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Official Review by Robbie Raskin, Stadium Journey Special Correspondent
The University of Toronto is home to around 75,000 students. It has long been regarded as one of North America's most prestigious universities. And for just as long, Varsity Stadium has been a home to football at every level. Several very notable events have taken place at Varsity Field over the years. In fact the first ever documented game of gridiron football, which took place in 1861, was held near the current site of the stadium.
Several famous Grey Cup games including the first ever championship as well as the 1950 'mud bowl,' which was quite possible the most well-known Grey Cup game ever played, have been played at Varsity Stadium.
Having been renovated six times since its original construction in 1898 and demolished and rebuilt in 2002, there have been enormous fluctuations in capacity and design at the stadium. Continued investment from the government as well as the university in preparation for the upcoming 2015 Pan Am games have brought about plans for a new high-performance athletics centre across the street and further renovations to the Varsity Stadium meaning it will continue to be a great place to watch football, and other sports, for a long time.
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Each area is rated from 0 to 5 stars with 5 being the best. The overall composite score is the "FANFARE Score".
At first glance there does not appear to be that much on offer at Varsity Stadium. There is one concession stand selling hot dogs, chocolate, and pop. There are also a few vending machines scattered throughout the concourse. Also inside the stadium is a beer garden with television screens selling a variety of national and regional brands.
What sets this stadium apart is actually just behind the South fence of the stadium. A handful of food trucks set up shop and offer cheap, tasty, and unique foods for fans to enjoy. The stadium wisely allows in and out privileges for fans with their hands stamped upon entry. A quick walk around the field and you will be confronted with six or seven different trucks ranging from a poutinerie, smoked meat truck, mobile smoker, sausage stand, cupcakery, and more. Caplansky's Deli, frequently renowned as the best smoked meat in the city, usually brings their truck, Thunderin' Thelma to the game. Try the maple-bacon doughnuts!!! Of course, being able to walk out of the stadium as you please, you may also visit the numerous restaurants and cafes on Bloor Street and there is a Tim Horton's across the street.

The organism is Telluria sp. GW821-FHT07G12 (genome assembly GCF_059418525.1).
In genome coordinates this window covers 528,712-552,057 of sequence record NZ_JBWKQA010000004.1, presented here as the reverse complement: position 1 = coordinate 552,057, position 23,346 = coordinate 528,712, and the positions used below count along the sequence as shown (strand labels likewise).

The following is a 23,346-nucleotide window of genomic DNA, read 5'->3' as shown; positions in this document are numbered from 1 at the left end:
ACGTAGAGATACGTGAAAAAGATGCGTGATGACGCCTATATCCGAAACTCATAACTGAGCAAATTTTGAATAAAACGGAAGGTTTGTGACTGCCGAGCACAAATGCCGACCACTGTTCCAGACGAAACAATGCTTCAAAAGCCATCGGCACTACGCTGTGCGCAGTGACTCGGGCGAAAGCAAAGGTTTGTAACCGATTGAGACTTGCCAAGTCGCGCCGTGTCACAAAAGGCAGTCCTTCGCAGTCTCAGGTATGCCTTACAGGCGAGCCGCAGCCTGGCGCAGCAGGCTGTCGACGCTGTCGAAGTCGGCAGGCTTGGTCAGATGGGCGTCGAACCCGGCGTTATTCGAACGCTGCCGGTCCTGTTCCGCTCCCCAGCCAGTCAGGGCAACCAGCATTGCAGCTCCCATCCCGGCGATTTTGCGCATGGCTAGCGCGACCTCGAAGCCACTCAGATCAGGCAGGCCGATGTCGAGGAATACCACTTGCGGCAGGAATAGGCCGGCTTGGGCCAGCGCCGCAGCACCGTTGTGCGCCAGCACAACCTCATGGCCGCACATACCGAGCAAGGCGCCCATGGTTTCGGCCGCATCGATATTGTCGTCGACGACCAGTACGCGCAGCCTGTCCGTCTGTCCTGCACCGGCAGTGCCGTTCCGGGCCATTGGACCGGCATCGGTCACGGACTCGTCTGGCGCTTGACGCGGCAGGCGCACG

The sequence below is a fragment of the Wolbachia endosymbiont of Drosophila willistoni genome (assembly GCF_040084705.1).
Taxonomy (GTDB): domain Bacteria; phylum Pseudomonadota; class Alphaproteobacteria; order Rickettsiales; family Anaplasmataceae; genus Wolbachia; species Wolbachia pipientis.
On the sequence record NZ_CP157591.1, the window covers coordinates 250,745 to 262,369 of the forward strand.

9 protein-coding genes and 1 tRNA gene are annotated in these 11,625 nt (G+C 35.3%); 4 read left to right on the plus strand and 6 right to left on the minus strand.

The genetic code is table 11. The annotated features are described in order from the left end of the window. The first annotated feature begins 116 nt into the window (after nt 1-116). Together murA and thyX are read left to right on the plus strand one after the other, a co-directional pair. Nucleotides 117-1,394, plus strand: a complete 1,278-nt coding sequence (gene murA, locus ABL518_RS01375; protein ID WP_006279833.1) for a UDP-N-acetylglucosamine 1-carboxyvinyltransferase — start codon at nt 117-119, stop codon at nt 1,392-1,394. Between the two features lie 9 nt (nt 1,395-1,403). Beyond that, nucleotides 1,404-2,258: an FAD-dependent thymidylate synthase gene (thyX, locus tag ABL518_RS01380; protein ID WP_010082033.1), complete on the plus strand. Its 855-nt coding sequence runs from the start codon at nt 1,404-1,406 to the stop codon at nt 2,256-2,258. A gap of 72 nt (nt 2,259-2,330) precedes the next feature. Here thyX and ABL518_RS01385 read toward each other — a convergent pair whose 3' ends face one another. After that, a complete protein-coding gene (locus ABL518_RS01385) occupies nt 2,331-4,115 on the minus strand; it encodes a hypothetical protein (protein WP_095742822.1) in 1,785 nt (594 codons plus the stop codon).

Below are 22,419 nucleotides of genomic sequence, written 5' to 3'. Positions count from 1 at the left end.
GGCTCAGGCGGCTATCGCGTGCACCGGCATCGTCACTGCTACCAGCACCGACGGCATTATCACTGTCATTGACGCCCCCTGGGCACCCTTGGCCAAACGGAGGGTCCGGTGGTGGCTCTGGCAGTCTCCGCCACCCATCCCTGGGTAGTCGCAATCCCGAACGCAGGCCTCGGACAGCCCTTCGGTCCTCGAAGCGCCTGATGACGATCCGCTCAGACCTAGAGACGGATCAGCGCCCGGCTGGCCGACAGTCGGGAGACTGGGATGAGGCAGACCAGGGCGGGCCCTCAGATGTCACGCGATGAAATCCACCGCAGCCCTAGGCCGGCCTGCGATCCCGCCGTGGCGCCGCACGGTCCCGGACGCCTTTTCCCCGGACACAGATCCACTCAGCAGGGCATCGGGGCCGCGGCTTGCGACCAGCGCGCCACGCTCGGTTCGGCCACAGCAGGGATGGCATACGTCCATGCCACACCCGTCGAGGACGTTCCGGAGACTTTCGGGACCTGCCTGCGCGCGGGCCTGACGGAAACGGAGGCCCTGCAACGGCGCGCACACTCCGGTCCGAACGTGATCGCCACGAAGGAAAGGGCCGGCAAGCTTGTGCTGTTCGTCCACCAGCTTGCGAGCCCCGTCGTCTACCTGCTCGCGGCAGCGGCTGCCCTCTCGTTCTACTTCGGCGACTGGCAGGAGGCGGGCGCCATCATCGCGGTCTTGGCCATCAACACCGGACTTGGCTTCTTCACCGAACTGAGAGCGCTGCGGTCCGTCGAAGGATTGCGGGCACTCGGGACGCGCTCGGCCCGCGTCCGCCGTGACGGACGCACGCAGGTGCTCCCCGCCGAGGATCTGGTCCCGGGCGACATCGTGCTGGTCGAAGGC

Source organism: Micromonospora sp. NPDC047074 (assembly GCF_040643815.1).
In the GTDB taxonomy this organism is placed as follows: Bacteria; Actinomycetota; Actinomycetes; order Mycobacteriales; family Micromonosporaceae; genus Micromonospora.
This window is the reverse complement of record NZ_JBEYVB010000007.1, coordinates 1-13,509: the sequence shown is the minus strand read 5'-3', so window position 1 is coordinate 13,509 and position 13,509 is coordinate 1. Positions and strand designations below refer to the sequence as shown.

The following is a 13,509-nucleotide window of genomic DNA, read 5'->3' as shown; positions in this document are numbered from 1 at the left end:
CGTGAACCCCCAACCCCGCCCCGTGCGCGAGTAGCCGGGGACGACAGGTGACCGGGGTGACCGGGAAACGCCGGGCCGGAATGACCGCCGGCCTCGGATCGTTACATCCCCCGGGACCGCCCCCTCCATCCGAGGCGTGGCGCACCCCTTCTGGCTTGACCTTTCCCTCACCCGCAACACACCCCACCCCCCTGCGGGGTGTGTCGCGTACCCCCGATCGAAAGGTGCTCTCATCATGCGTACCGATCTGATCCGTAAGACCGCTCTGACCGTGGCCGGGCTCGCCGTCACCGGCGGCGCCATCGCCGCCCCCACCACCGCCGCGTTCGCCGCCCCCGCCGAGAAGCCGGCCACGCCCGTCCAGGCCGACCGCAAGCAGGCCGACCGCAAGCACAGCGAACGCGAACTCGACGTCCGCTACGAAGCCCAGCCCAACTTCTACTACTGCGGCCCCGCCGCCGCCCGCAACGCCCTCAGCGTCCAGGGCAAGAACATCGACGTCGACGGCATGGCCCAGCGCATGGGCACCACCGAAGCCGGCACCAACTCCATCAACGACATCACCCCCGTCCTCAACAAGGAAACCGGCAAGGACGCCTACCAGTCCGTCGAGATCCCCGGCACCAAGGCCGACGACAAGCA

The stadium feels incredibly intimate yet is open to the surrounding city life. Before the game, phone company Mobilicity was running 'tryouts' for the first-annual Phone Throwing Competition. The three winners competed at half-time to see who could lance a cellphone the farthest. It was very fun to take part in and watch.
There was lots of music playing in the concourse before the game and the cheerleading squads were riling up fans from each school. Furthermore, the CIS brought the Vanier Cup in and offered fans the chance to pose next to it. The Toronto Argonauts also came in offering very good deals on tickets to the next day's game.
The stadium announcer is energetic and professional and the scoreboard is very clear with frequent replays and vignettes.
A few Toronto alumni set up a brass band which entertained the crowd with jazzy standards.
Varsity Stadium is located at the Northeastern corner of the enormous University of Toronto campus and at the edge of glitzy Yorkville. Next door is the brand new Telus Centre for the Performing Arts, the Royal Academy of Music, the National Ballet School, and the Royal Ontario Museum with its jagged Crystal addition. The stadium is close to all the major downtown attractions and is across the street from the Hotel InterContinental.
There were about 4,000 fans in attendance during my most recent visit in 2012, which was not bad considering the rainy October day, but might have been better seeing as the game was the final game of the season against crosstown rival York. The fans were noisy and most seemed to know their football and cheered on players by their first names. The stadium was generally divided into York and U of T sections and each section was riled up by the cheerleaders arrayed in front of them on the field level.
There is no free parking on site, but there is a Green P municipal garage across the street. Public transit is still the best way to access the game, and the St. George station is across the street as well with connections to the North-South University Line and the East-West Bloor/Danforth Line. The stadium is easy to get to on bike and Bixi bike rental stands are located nearby.
There is one washroom for each gender but there are not generally long backups.
Tickets are affordable and students from U of T get in for free as do children under 8. Youth and seniors pay $5 online or $7 at the gate and the adult ticket price is $10 online or $12 at the gate. In-stadium concessions are under $5 and meals to go from the food trucks will generally run you $5-$10. University of Toronto apparel is average in price and there are great deals to be had on Argonauts' tickets.
One point for the firing of a cannon at the beginning of each half, signaling fans to reenter the stadium for kickoff.
One point for the fun half-time phone throwing show.
One point for the friendly Argonauts staff with great deals on CFL tickets.
The first documented game of gridiron football was played at the University of Toronto, which I think is worthy of an extra point.
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225 Front St W
Toronto, ON M5V 2X3